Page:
Polk Central celebrates reopening of nature trail

A year-long effort by Polk Central Elementary fifth graders, faculty, friends and families to restore the school’s nature trail has completed – and received a celebration and state recognition to honor that work.

The school held a ribbon-cutting ceremony on Friday, May 12 to commemorate the work done on the Polk Central trail by all involved. Those in attendance included Lisa Tolley, program manager for the North Carolina Office of Environmental Education and Public Affairs, who presented the school with a certificate from the Great Trails State Coalition designating it a “Year of the Trail School” for their efforts.

The school trail will now become part of the county’s public trail network. Polk Central is the first school trail to receive this designation in an auspicious year, the North Carolina Year of the Trail.

“I am very proud of our Polk Central Elementary students for taking on this challenge, and for doing an incredible job with the trail,” said Polk County Schools Superintendent Aaron Greene. “Real world learning opportunities make a huge impact on young people, and we are thankful for our community partners and donors who help make these experiences possible.

“I commend our educators for their emphasis on environmental education, and for helping our students understand that working together to appreciate and preserve our natural resources benefits us all. Thank you, Polk Central students, teachers, and community.”

Polk Central principal Dr. Kim McMinn presented fifth grade science teacher Andrea Walter with a plaque to be placed on the trail recognizing her efforts in growing and developing student learning at Polk Central. Dr. McMinn has been instrumental in guiding the curriculum at Polk Central towards engaging project-based and service learning.

Several students also spoke about their work on the project:

  • “One thing I will remember from this project is when we went up to the trail to clean up trash, cut invasive trees and vines, and remove poison ivy. It was fun to do hands-on learning. Whenever I do hands-on learning, it helps me remember information.” – Bralyn
  • “I hope people will be proud of all the work that we did. I am grateful for all the people who took time out of their days to help us with our project.” – Aloni
  • “The reason we picked this project was because the trail looked bad at first and we wanted it to be a fun, beautiful, and educational place. I hope that people will remember how important it is to keep our Earth clean and beautiful, because we only have one Earth.” – Alia

The Polk Central Nature Trail had become overgrown and underused, with its old interpretive signs lost, damaged or hidden in new forest growth. Walter wanted to restore the trail for both school and public use as the immediate area has limited public access to trails. Students, families and community members worked together to rebuild the trail, remove several species of invasive plants, and improve the trail’s surface for rainwater runoff.

Students participated in lessons and activities based on the trail and project, including the writing and installation of tree identification signs and virtual signs for the trail that are accessible through Google Maps.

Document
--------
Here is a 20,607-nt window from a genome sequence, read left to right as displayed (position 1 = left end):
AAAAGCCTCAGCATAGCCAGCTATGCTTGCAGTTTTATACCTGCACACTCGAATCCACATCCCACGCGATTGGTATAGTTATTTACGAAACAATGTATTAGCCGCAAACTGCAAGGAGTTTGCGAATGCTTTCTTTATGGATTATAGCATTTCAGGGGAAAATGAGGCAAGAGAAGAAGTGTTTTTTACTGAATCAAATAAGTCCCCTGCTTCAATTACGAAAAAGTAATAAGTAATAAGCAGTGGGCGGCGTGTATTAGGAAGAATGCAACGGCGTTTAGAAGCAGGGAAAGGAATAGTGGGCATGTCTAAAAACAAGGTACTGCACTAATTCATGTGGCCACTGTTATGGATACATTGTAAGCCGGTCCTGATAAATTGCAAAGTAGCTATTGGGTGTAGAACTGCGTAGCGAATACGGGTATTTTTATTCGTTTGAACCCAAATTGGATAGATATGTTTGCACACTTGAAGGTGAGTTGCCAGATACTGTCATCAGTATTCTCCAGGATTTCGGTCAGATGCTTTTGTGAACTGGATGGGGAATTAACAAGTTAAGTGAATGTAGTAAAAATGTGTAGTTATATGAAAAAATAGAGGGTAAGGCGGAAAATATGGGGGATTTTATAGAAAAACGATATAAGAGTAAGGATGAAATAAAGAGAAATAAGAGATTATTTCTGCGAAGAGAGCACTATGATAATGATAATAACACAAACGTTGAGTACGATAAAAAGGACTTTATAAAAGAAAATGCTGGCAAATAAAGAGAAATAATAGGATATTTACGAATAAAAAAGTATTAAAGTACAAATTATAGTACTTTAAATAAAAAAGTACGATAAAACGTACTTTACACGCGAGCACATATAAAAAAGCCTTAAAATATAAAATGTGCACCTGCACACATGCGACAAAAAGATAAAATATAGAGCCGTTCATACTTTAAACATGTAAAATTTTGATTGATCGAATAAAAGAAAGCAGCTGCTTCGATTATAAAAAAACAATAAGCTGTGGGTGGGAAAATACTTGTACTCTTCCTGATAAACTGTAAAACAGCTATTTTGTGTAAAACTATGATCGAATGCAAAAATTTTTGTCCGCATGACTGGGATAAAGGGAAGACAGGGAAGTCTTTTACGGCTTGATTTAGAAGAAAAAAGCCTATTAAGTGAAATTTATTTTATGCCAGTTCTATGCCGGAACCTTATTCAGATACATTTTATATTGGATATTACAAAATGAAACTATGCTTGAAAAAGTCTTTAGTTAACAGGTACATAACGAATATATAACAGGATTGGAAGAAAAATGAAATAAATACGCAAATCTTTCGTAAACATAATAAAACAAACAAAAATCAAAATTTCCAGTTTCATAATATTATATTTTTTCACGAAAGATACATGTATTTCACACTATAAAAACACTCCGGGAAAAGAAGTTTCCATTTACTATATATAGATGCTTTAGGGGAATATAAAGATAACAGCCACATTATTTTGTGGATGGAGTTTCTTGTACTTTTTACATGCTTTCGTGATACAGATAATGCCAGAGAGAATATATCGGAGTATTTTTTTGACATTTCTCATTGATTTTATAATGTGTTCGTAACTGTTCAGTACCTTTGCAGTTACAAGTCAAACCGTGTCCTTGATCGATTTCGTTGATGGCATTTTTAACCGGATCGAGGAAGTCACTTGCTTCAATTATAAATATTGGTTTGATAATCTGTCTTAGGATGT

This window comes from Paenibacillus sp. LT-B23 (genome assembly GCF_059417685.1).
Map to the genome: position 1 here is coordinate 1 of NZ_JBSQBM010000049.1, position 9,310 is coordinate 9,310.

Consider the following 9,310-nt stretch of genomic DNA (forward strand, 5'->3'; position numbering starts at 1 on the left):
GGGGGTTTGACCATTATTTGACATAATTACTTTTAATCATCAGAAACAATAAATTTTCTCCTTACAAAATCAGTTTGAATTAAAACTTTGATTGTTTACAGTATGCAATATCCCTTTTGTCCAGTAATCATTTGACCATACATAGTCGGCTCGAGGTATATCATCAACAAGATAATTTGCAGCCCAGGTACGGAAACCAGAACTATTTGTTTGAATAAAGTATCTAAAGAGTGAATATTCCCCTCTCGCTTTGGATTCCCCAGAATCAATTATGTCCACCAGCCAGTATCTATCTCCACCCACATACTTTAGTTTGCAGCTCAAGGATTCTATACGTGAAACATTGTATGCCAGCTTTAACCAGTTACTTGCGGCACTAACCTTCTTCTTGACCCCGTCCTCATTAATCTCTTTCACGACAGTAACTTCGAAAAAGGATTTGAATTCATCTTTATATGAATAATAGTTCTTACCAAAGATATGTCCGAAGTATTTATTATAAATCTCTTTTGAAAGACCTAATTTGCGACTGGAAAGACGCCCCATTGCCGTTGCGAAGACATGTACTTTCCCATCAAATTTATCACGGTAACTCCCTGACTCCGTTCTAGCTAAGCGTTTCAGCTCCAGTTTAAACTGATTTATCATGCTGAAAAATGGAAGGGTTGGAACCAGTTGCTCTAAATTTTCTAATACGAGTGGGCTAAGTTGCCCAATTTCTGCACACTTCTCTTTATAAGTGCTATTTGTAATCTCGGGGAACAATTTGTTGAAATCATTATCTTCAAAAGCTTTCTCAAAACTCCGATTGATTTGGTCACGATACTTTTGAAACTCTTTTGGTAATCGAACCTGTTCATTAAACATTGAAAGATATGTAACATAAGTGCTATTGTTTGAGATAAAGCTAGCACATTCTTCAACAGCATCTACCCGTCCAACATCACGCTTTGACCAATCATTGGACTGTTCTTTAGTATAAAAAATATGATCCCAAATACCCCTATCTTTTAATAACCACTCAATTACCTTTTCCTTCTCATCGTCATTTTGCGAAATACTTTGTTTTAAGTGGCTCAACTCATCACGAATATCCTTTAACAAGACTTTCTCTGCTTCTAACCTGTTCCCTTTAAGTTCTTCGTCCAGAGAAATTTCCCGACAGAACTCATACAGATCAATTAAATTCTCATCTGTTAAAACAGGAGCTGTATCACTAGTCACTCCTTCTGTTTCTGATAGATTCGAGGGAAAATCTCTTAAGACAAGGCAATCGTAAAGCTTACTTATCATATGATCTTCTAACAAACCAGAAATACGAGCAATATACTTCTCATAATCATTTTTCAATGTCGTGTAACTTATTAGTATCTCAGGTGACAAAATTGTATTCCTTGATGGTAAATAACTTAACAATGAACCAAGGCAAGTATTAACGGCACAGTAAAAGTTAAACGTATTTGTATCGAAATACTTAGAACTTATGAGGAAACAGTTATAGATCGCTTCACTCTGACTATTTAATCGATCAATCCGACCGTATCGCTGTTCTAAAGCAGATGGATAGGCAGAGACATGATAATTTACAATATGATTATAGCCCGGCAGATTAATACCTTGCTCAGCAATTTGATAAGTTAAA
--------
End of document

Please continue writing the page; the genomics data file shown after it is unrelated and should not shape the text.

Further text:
“This feature allows the interpretive information on the trail to grow and change over time,” said Nikki Jones, Western North Carolina Region Director for the Muddy Sneakers program. “Trail users can access the interactive trail map on any device and customize their trail experience by selecting which themes to explore.”

Current themes include local history, wildlife, ecosystems activities and safety on the trail.

The trail is also interdisciplinary. Rebekah Morse, an English Language Arts and Social Studies teacher, worked with students to conduct community interviews on the history of Polk County which provides an additional layer for the virtual signage.

Jones emphasizes the active role of students on the project.

“We worked with students to walk the trail, identify areas that needed repair, plan locations and content for physical and digital trail signs and develop the technology-enhanced trail experiences,” she said. “Every step of the process was student-centered and aligned with fifth grade standards and project-based learning goals.”

To enhance the community aspect and ensure the success of the project, Jones, Morse, and Walter connected the teachers and students with supporting organizations and agencies, including the Polk County Historical Society, the Polk County Public Library, Conserving Carolina AmeriCorps members, the Kudzu Warriors, the Polk Soil and Water Conservation District, and the Polk County Parks, Recreation and Maintenance Department.

The school credits Greene, Grants & Community Partnerships Coordinator Ronette Dill, a Facebook grant, the Kiwanis Club of Tryon and several private donors for their curriculum and financial support. Constructive Learning Design, through its RootEd program, provided Walter and Morse with the day-to-day coaching and support needed to implement the project.

Student-written virtual trail maps can be accessed from any location at http://bit.ly/polktrail. The public is invited to use the trail outside of school hours from sunrise to sunset.

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